A few months ago, Nicole and I submitted a joint competition entry for the Museum of Capitalism and received Honourable Mentions. We have now decided to take the project further and departs from the brief below. Discussions and ideas are welcome.
The Museum of Capitalism offers an alternative architectural typology that brings a brand new perspective on the entangled relationship between critical thinking and the contemporary urban constructs. Located in the heart of the Pearl Delta Estuary, the Museum spans between Hong Kong and Shenzhen, China – highlighting different facets of state capitalism that rises from two political systems. This complex is now officially the largest museum in the world and it invites the audience to contemplate outside the traditional museum typologies with an unorthodox way to approach Capitalism. Today, some museums are branded and have flocked to aspiring port cities, particularly searching for sophisticated visitors on various geopolitical front-lines: the Tate to Liverpool, the Pompidou to Malaga, Guggenheim to Bilbao and Abu Dhabi coupled by the Louvre, and the V&A is heading for Shenzhen. Although most of them are seemingly globalised, their operations are still highly dependent on displays of tangible artefacts to allow the only one-directional flow of information from institutions to the audience without much exchange in return. Unfortunately, this model would no longer work in the 21st century. The public is now in ever high demands for a social learning space for engagements of complex knowledge producing processes – and they deserve it.
The Museum of Capitalism takes lead to a new role in society in mobilising the contemporary public. In order to understand the concept of capitalism, which is about labour, market, states, and the constant shifting relationships that cannot be represented through mere physical forms. This Museum presents an alternative narrative with multiple locations scattered across the bi-city. It is a place where hybrids have emerged – a fantasy of transformation is encountered by the constant clashing of peoples, knowledge and spaces over the past millennium. Instead of expecting another ordinary building designed for static displays, this museum-on-the-move dives into the city to unfold urban scenes leading one to another, for it cannot afford to lose any more opportunities to witness ongoing transitions of geopolitical economics, which are happening right here at centres of the vibrant cities around every corner.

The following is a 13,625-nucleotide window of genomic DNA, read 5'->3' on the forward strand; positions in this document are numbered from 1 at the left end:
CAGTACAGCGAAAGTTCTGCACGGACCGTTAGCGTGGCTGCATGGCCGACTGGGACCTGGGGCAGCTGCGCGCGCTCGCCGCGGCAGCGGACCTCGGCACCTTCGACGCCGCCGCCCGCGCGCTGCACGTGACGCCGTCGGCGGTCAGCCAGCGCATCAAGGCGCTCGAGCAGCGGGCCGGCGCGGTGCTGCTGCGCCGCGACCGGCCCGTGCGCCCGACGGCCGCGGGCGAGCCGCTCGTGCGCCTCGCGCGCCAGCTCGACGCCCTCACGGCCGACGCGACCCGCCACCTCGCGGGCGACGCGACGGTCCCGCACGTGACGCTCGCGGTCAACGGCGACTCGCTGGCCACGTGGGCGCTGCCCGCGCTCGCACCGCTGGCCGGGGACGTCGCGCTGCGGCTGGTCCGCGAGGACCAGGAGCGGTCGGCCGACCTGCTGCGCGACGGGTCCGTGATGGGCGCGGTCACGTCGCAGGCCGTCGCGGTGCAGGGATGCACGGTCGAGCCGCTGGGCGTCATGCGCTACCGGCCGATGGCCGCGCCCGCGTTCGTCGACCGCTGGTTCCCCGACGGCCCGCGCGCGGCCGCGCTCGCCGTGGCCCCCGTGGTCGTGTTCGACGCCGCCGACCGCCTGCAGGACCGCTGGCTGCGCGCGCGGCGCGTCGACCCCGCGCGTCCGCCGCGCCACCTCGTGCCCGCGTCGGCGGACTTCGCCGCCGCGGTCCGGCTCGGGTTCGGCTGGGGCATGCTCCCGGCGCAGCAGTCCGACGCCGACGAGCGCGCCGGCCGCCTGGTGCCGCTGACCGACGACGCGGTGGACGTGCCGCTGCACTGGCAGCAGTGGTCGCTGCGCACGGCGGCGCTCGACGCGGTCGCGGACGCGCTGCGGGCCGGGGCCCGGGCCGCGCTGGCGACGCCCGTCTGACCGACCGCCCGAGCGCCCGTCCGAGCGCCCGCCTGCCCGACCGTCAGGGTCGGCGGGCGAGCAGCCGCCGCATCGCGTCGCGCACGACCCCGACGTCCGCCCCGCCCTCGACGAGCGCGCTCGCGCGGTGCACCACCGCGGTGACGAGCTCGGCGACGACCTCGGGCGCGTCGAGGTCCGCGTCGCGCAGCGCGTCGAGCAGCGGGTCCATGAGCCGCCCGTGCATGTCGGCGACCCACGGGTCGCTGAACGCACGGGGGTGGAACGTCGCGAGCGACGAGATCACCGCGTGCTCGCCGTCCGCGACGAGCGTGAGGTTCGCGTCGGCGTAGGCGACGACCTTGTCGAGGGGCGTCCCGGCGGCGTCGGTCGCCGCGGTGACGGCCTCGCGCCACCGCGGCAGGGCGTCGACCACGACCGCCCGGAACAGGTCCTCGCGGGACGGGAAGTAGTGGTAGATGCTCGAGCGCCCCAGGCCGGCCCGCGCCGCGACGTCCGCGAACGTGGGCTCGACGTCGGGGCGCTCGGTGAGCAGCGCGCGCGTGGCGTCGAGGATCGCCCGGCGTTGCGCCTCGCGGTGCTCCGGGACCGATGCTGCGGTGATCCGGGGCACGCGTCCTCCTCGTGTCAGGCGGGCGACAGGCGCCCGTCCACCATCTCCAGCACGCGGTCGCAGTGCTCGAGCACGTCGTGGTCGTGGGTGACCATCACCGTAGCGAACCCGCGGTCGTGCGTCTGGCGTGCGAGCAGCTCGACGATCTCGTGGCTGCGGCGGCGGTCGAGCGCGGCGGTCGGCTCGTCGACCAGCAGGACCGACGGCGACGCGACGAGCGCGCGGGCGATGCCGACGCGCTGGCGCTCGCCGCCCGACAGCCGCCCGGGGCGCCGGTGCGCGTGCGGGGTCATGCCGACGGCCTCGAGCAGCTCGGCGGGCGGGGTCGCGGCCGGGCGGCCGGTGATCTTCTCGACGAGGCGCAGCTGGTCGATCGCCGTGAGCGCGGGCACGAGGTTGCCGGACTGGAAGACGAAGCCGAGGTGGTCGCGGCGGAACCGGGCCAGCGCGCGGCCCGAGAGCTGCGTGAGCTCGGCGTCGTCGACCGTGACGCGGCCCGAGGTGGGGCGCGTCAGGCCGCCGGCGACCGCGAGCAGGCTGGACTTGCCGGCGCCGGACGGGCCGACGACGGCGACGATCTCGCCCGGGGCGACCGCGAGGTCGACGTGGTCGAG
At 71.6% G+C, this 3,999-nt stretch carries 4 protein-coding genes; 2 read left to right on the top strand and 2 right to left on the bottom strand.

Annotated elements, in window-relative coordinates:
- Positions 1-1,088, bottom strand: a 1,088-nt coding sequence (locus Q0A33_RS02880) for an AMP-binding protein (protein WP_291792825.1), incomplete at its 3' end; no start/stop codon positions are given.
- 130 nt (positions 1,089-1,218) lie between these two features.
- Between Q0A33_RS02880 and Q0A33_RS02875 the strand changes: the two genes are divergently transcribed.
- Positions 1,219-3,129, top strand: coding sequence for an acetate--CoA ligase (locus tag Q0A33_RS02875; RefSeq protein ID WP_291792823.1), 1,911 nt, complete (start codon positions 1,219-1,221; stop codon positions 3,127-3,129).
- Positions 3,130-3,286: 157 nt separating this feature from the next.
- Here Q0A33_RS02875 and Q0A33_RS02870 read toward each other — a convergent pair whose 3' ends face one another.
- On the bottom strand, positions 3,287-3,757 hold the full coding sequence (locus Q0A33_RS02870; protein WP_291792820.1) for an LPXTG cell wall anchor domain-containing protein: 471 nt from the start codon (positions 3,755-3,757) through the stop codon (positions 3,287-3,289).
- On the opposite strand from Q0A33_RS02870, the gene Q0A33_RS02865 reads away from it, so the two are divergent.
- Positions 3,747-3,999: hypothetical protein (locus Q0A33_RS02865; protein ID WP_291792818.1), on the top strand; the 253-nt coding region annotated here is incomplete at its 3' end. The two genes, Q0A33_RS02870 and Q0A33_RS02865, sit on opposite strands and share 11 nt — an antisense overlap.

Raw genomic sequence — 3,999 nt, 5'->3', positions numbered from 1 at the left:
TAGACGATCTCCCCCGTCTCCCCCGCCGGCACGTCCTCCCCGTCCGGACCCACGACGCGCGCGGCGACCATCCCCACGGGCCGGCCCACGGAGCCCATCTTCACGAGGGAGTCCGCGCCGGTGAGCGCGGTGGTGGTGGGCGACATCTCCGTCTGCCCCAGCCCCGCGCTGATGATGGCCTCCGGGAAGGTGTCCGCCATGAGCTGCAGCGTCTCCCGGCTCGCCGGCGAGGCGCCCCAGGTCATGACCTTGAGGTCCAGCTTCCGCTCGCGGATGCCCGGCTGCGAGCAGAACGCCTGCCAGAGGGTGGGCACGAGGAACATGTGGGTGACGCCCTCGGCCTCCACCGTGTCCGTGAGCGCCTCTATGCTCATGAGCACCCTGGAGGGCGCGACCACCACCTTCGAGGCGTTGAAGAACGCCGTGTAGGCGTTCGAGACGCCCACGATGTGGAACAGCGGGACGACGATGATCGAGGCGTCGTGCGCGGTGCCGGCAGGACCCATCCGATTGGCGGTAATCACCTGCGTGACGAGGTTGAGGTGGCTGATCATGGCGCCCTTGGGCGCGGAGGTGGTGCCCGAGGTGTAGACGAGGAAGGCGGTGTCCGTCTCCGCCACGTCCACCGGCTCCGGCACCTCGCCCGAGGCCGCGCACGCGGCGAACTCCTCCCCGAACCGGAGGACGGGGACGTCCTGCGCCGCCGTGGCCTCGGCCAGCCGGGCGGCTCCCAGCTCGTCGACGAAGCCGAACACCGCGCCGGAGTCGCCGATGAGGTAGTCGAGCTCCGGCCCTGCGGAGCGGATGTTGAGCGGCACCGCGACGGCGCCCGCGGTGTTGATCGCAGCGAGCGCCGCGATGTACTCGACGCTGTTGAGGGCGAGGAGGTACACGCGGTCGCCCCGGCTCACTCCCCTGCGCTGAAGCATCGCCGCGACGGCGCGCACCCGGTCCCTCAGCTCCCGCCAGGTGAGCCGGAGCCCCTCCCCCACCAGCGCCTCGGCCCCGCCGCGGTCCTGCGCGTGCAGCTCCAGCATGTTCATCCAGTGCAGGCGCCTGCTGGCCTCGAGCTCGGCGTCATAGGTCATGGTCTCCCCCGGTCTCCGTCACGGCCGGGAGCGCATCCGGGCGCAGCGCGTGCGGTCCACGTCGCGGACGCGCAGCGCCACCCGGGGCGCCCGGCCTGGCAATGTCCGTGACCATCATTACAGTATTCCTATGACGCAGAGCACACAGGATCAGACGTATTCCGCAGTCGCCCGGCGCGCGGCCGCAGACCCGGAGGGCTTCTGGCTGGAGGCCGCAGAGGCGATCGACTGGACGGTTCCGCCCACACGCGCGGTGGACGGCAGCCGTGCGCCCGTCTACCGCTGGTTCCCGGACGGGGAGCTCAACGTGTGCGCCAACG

The Museum’s official guided tour begins every day at 9.15am at the Luohu Border Checkpoint, the first land-based civilian border between Hong Kong and China. Itinerary for the day is to be contributed and agreed by all participants before the commencement of the day-trip.
Shenzhen (excerpts from the trip archived on February 15, 2016): Over the top of the Lianhua Mountain in the new political and economic centre of Shenzhen, one can enjoy a panoramic scene of the ever-growing cityscape after an exercising climb.
This new observatory (next week post), designed by Xinyue Zhang, who invites all to monitor the next stage of the experiment of the Special Economic Zone in architectural forms within the urban theatre. Within 20 minutes walking distance, Rem Koolhaas’s Shenzhen Stock Exchange (next week post) represents financial fanaticism in a socialist country; the surrealism of the building shape with 46-storey (254m) fits its surrounding city, which has made its artificiality its identity. Hong Kong (excerpts from the trip archived on February 15, 2016):
As one of the key economies of the Pacific Rim, Hong Kong Island showcases a gleaming landscape of skyscrapers not limited to Cesar Pelli’s International Finance Centre, and Ieoh Ming Pei’s Bank of China, which represent modernity and economic strength. If one was to explore the capitalistic root of Hong Kong, then look no further than the Victoria Harbour (see here). This commodification of land marked subsequent Capitalist exploitations of HK peninsula until today. The highly developed transport infrastructures in HK including the Theory Ride Tram series designed by Elaine Tsui (see here) who has reinvented a traditional tram into an interactive forum often stir heated debates on city development with frequent invited cutting edge specialists.